shooting potential you’ll need fast
memory cards; the D850 comes with
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The autofocus is the same high-tech
153-point AF system used in the actionorientated D5 and D500, while the tilting
touchscreen display has another trick: a
6fps silent live view mode for shooting in
situations where silence is essential.
As if that wasn’t enough, the D850
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full sensor, so there are no annoying
video crop factors. The D810 was a great
camera – but we think the D850 could be
an industry legend in the making.
WINNING FEATURES
1 New 45.7 megapixel full-frame sensor for
ultimate detail
2 7fps continuous shooting, 9fps with optional
battery grip
3 Advanced 153-point AF system from the
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AWARDS: THE BEST CAMERAS OF THE YEAR 2018
BEST ENTRY-LEVEL MIRRORLESS
Olympus OM-D E-M10 III £699/$6600
The E-M10 III packs real power in a pint-sized body
he E-M10 Mark III is the smallest
and cheapest camera in
Olympus’s OM-D mirroless
range, but that doesn’t mean it’s lacking
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The Olympus PEN range takes care of
the beginners’ market and smartphone
upgraders, and the OM-D range is left
to cater for more advanced users; so the
E-M10 III is a powerful little camera that
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expertise. Its size and power also make it
perfect for travel photography, especially
when teamed with the Olympus 1442mm EZ lens ‘pancake’ zoom lens.
Essentially, the E-M10 III is an update of
the Mark II, but it’s none the worse for that
because all the changes are worthwhile
and well thought-out. They include the
addition of 4K video, a more sophisticated
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121-point AF system, an improved image
processor, and enhancements to the inbody image stabilisation. None of these
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It might be small – it’s no larger than
an old-school compact film SLR – but
the E-M10 III handles really well, with twin
control dials and firm controls.
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rivals, the E-M10 III doesn’t have phase
detection autofocus, but its 121-point
contrast AF system is almost uncannily
fast for single-shot focus acquisition;
and while it’s not designed specifically
for action, the E-M10 III can still shoot
at 8.5 frames per second. With Live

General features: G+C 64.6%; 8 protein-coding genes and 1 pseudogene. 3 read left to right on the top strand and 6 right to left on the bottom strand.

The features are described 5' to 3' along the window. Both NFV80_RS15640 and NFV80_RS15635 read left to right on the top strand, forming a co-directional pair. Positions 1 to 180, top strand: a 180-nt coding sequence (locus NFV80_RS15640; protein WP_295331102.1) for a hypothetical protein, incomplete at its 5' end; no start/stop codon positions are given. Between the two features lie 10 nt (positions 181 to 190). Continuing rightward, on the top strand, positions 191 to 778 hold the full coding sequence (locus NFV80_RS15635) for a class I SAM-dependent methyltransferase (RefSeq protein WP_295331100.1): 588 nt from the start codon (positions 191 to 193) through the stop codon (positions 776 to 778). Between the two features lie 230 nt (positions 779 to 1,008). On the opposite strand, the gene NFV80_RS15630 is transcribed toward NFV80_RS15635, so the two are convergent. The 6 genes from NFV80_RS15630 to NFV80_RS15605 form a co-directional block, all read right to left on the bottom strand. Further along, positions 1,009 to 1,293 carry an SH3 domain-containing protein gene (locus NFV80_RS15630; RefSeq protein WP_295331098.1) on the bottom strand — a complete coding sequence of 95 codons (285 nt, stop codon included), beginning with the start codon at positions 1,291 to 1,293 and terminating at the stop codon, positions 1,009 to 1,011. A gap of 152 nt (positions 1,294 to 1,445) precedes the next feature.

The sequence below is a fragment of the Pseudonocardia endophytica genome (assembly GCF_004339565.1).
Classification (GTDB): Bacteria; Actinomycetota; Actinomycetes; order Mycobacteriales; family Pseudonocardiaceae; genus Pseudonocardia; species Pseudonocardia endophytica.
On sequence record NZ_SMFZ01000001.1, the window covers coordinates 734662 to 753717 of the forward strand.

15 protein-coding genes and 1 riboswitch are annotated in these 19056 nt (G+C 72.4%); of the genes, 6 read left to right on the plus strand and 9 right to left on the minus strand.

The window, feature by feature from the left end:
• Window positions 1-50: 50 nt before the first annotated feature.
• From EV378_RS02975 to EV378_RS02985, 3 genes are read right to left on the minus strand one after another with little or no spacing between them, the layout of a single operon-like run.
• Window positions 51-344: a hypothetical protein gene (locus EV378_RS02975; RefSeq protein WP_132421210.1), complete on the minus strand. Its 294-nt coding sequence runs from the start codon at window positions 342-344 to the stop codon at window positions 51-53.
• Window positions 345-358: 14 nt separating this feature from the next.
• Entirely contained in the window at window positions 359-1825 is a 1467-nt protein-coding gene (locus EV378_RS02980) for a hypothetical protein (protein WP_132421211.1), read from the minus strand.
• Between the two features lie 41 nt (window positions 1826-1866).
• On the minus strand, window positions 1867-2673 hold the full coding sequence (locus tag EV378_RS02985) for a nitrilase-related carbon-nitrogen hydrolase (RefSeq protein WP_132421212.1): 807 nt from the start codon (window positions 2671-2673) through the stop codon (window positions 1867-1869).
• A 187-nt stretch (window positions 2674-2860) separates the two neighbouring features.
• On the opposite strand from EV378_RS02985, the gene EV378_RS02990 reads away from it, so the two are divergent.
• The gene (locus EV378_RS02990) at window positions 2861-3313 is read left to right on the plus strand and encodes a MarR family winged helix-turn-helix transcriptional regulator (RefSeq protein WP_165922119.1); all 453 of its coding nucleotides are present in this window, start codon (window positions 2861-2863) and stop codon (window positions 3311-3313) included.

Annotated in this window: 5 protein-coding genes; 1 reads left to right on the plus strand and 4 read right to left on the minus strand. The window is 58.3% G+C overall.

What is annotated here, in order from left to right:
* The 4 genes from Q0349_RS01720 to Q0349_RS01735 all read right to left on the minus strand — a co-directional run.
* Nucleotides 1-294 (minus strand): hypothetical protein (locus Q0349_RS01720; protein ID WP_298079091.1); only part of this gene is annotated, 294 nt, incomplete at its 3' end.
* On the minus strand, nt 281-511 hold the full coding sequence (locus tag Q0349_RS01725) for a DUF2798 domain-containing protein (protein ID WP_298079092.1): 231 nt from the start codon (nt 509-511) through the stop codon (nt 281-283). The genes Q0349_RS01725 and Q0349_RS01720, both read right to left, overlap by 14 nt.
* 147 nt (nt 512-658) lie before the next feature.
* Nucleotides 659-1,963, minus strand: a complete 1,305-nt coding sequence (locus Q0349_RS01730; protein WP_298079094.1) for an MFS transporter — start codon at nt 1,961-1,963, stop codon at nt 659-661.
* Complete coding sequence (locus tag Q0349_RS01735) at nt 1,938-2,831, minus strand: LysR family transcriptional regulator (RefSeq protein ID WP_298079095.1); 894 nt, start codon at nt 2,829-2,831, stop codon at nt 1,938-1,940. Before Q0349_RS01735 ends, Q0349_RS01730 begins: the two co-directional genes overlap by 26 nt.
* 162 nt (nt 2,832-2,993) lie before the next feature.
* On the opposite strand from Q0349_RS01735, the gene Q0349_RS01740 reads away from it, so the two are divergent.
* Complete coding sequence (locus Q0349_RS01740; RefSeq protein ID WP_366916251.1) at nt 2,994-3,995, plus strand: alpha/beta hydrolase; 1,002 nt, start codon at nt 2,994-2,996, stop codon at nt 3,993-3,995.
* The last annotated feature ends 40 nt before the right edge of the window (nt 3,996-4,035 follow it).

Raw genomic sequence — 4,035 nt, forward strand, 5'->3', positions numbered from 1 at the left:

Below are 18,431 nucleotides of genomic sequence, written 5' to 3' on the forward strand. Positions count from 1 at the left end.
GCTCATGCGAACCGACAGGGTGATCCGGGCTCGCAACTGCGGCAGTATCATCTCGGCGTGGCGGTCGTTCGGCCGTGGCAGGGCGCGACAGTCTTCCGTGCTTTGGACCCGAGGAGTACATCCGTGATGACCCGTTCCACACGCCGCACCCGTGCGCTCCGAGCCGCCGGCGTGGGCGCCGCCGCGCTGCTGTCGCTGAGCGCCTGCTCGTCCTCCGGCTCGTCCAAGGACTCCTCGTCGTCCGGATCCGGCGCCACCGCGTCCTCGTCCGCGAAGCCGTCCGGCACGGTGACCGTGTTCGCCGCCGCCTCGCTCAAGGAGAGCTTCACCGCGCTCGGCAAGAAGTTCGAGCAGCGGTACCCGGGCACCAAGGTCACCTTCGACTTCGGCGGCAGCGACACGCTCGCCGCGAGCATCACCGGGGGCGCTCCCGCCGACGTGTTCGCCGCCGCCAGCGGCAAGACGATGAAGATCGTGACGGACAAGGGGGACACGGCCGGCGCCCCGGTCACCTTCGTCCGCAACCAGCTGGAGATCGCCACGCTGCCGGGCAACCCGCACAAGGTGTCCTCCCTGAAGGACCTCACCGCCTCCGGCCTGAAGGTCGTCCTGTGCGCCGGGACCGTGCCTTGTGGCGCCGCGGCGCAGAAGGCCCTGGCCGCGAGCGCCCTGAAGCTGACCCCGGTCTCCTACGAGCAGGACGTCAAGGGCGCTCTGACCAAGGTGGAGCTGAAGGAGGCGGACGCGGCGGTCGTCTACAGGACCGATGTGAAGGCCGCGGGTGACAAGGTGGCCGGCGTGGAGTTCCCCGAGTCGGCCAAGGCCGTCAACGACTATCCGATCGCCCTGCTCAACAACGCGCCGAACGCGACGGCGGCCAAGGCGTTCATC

Time exposures, multiple exposures
and more, this little Olympus is as
powerful as it is pretty.
WINNING FEATURES
1 Compact and lightweight
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3 4K video
AWARDS: THE BEST CAMERAS OF THE YEAR 2018
WINNING FEATURES
1 Superb 42.4-megapixel
full-frame sensor
2 Now with 10fps continuous
shooting for serious sports/
action photography
3 Excellent and growing, although
expensive, pro lens range
BEST HIGH-END MIRRORLESS
Sony Alpha 7R III £3,1199/$3,198 (bbody-onnly)
Breathtaking resolution, now at 10 frames per second!
ony’s Alpha 7R full-frame
mirrorless cameras have proved
a major hit – particularly the
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42.4-megapixel sensor. It’s not quite
the highest you can find for a full-frame
sensor – the Nikon D850 and the Canon
S
EOS 5DS go higher still – but it’s still
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combined with Sony’s latest pro lenses.
‰ĘåŅĹĬƼŸĹ±čƵĜƋĘƋĘåeƀƤFFƵ±ŸĜƋŸ
relatively pedestrian continuous shooting
speed – the inevitable drawback of a
high-resolution sensor. With the A7R
III, however, Sony has literally doubled
the speed, with the A7R III able to rattle
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every second, and capture up to 76
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has a silent shooting mode, making it a
supremely versatile pro workhorse.
WINNING FEATURES
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but is cheaper
2 External shutter speed and (some
lenses) aperture ring
3 Excellent all-round specs,
features and image quality
BEST ENTHUSIAST MIRRORLESS
'VKJmMN95£799/$899 (body-only)
The X-T2’s smaller sibling is surprisingly capable
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combine traditional external
controls with great specifications
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sensor and Film Simulation modes
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F
it does if you go for the range-topping
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lot cheaper, yet the sensor and many of
the key specifications are unchanged.
These include 4K video, a 91-point hybrid
contrast/phase detection autofocus
ŸåĹŸŅųرƖĉa{e{„ě£ě‰ų±ĹŸŸåĹŸŅų
and access to the range of excellent
8ƚģĜüĜĬĵ£ěĵŅƚĹƋĬåĹŸåŸţŅƚĹÚƋĘåƱÏĩ
is a tilting touchscreen display with touch
focus and touch shutter, and a really good
OLED electronic viewfinder.
AWARDS: THE BEST CAMERAS OF THE YEAR 2018
WINNING FEATURES
1 Better resolution than the 6D,
better autofocus, better
everything
2 Fast and effective Dual Pixel
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3 A good lens partner in the shape